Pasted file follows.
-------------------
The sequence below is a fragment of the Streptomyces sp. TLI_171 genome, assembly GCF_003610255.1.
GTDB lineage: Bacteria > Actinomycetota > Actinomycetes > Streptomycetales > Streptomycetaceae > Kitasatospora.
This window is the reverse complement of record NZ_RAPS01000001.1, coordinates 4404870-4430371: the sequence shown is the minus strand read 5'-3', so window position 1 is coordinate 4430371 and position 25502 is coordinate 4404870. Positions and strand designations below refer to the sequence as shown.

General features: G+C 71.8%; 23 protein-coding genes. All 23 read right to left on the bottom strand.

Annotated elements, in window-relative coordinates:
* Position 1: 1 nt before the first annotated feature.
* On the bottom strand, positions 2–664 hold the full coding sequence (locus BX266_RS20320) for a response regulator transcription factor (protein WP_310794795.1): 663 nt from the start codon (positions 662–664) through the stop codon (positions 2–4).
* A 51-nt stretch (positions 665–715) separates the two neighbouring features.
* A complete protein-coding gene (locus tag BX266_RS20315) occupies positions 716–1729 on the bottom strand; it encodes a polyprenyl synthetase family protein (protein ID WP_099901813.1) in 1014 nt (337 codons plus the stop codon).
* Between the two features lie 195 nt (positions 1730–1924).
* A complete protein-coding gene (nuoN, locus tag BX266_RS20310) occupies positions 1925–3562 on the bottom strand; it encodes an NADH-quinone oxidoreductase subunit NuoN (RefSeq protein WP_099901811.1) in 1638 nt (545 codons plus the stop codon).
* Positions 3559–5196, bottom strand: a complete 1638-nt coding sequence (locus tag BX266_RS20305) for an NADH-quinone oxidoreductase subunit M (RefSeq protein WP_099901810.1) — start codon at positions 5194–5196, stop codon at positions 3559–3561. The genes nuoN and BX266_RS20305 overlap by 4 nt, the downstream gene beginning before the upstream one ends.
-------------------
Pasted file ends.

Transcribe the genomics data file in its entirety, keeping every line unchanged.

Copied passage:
The sequence below is a fragment of the Streptomyces sp. TLI_171 genome, assembly GCF_003610255.1.
GTDB lineage: Bacteria > Actinomycetota > Actinomycetes > Streptomycetales > Streptomycetaceae > Kitasatospora.
This window is the reverse complement of record NZ_RAPS01000001.1, coordinates 4404870-4430371: the sequence shown is the minus strand read 5'-3', so window position 1 is coordinate 4430371 and position 25502 is coordinate 4404870. Positions and strand designations below refer to the sequence as shown.

General features: G+C 71.8%; 23 protein-coding genes. All 23 read right to left on the bottom strand.

Annotated elements, in window-relative coordinates:
* Position 1: 1 nt before the first annotated feature.
* On the bottom strand, positions 2–664 hold the full coding sequence (locus BX266_RS20320) for a response regulator transcription factor (protein WP_310794795.1): 663 nt from the start codon (positions 662–664) through the stop codon (positions 2–4).
* A 51-nt stretch (positions 665–715) separates the two neighbouring features.
* A complete protein-coding gene (locus tag BX266_RS20315) occupies positions 716–1729 on the bottom strand; it encodes a polyprenyl synthetase family protein (protein ID WP_099901813.1) in 1014 nt (337 codons plus the stop codon).
* Between the two features lie 195 nt (positions 1730–1924).
* A complete protein-coding gene (nuoN, locus tag BX266_RS20310) occupies positions 1925–3562 on the bottom strand; it encodes an NADH-quinone oxidoreductase subunit NuoN (RefSeq protein WP_099901811.1) in 1638 nt (545 codons plus the stop codon).
* Positions 3559–5196, bottom strand: a complete 1638-nt coding sequence (locus tag BX266_RS20305) for an NADH-quinone oxidoreductase subunit M (RefSeq protein WP_099901810.1) — start codon at positions 5194–5196, stop codon at positions 3559–3561. The genes nuoN and BX266_RS20305 overlap by 4 nt, the downstream gene beginning before the upstream one ends.